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 Thursday, 26 December, 2002, 03:34 GMT
UN criticises Malawi famine handling
Grain supplies
Food aid distributed by agencies is not enough

The World Food Programme says lessons must be learnt from the way that international funding organisations have dealt with the hunger crisis in Malawi.

The government sold off its entire grain reserves shortly before the drought struck - it says it was following the advice of the International Monetary Fund and the World Bank.

Baby
The numbers of those facing starvation are growing
The money generated has not been accounted for.

Malawi is one of the seven countries in southern Africa facing critical food shortages and, this month, more than two million Malawians are short of food.

Next month the number will rise to three and a half million, according to government figures.

Aid agencies are supplying the amount of food they have targeted for the country but it is still not enough.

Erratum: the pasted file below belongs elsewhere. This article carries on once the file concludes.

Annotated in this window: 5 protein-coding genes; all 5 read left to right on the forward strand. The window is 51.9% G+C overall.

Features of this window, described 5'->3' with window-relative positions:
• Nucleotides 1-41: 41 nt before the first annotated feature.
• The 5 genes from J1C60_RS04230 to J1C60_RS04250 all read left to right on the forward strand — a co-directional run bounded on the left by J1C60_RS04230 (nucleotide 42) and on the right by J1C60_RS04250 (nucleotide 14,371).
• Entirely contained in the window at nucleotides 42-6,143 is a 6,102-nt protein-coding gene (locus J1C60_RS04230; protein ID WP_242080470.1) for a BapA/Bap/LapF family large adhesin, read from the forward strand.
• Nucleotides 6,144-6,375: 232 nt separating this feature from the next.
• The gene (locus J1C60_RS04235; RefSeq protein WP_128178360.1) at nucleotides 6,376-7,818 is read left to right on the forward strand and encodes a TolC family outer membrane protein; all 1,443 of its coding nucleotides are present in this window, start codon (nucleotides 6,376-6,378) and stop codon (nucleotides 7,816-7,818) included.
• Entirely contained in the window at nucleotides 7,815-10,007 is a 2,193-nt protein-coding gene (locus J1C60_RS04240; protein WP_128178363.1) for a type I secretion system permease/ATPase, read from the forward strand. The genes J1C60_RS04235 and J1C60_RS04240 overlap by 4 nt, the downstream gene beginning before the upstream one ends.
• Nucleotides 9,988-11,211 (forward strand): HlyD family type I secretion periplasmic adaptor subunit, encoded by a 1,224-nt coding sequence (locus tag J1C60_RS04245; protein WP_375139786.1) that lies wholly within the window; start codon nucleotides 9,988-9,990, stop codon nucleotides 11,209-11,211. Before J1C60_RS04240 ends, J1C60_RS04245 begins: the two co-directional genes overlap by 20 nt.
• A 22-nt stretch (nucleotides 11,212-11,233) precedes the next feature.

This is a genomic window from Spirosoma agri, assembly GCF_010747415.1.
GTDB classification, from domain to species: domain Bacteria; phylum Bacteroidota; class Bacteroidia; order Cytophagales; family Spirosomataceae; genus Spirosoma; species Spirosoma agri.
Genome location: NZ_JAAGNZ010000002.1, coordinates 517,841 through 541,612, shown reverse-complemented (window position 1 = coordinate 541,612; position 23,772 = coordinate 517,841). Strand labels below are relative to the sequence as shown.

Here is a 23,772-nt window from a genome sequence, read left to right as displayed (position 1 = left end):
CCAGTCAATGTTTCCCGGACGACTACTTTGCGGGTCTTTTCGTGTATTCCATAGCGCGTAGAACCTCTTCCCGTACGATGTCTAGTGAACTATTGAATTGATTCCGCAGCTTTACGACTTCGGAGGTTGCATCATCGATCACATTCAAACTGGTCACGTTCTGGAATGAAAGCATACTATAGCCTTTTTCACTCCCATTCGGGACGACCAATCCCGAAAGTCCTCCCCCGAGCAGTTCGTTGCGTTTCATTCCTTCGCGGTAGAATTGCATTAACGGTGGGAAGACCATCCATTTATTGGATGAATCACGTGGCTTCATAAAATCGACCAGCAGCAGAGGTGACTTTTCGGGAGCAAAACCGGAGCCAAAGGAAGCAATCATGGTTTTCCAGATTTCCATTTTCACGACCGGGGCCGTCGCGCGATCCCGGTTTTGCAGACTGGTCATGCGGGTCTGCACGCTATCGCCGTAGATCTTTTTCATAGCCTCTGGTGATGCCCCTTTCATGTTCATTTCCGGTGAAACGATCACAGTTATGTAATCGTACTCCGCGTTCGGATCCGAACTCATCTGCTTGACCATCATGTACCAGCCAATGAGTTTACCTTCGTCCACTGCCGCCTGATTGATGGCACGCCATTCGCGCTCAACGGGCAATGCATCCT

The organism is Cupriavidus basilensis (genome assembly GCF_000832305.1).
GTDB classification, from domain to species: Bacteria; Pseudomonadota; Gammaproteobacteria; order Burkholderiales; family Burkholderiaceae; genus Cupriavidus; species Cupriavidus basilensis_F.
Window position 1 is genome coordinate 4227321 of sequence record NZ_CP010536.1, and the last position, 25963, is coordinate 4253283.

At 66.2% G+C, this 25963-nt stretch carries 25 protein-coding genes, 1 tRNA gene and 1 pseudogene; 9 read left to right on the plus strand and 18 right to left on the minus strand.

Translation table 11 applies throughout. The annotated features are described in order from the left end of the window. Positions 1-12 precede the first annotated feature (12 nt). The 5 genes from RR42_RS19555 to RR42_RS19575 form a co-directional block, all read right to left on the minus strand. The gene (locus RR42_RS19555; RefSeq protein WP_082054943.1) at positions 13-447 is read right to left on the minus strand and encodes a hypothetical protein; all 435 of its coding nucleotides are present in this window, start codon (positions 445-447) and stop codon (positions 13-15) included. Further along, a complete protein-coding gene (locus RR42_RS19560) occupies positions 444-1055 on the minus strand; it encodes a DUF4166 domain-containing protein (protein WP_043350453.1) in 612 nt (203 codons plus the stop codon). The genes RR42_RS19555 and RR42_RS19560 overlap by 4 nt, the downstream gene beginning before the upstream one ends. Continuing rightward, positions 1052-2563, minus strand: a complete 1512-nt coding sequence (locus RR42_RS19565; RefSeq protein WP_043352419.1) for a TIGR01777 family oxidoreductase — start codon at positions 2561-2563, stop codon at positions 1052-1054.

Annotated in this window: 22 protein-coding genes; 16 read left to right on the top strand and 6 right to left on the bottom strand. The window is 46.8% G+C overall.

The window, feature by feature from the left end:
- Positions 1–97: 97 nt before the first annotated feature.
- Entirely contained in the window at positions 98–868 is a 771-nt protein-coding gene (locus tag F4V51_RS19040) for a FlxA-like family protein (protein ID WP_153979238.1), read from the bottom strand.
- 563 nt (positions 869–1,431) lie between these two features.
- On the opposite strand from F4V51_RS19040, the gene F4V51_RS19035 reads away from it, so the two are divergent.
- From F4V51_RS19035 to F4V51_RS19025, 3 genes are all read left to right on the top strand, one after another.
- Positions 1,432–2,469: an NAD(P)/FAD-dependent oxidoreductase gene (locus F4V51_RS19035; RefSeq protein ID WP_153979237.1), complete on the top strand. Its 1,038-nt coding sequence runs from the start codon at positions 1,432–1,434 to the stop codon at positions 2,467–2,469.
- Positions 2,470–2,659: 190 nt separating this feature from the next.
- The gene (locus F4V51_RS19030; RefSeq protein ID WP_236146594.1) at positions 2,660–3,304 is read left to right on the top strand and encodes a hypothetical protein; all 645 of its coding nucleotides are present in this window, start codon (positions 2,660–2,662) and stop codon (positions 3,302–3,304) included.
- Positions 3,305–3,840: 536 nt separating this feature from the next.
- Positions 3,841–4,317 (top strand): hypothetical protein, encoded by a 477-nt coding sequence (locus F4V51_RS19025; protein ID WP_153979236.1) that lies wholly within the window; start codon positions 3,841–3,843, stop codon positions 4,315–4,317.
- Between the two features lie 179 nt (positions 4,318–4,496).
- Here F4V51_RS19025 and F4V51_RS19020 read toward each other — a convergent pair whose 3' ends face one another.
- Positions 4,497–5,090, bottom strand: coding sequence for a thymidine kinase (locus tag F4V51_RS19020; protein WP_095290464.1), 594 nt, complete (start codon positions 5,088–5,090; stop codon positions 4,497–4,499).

Post-mortem

In a place with two thirds of the people living in poverty in normal times, choosing who receives aid and who does not becomes a terrible decision for NGOs and village elders to make.

The selling off of the national grain reserves just before the drought has been blamed for seriously deepening the crisis.

The government in Malawi blames the IMF and the World Bank for forcing it to sell grain to repay loans.

But the money has not been accounted for, and the IMF says it gave no such advice.

The World Food Programme is providing the food aid.

It says the way Malawi's crisis was handled by the international bodies will be a significant part of the post-mortem when the crisis eventually comes to an end.


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26 Nov 02 | Health
04 Sep 02 | Africa
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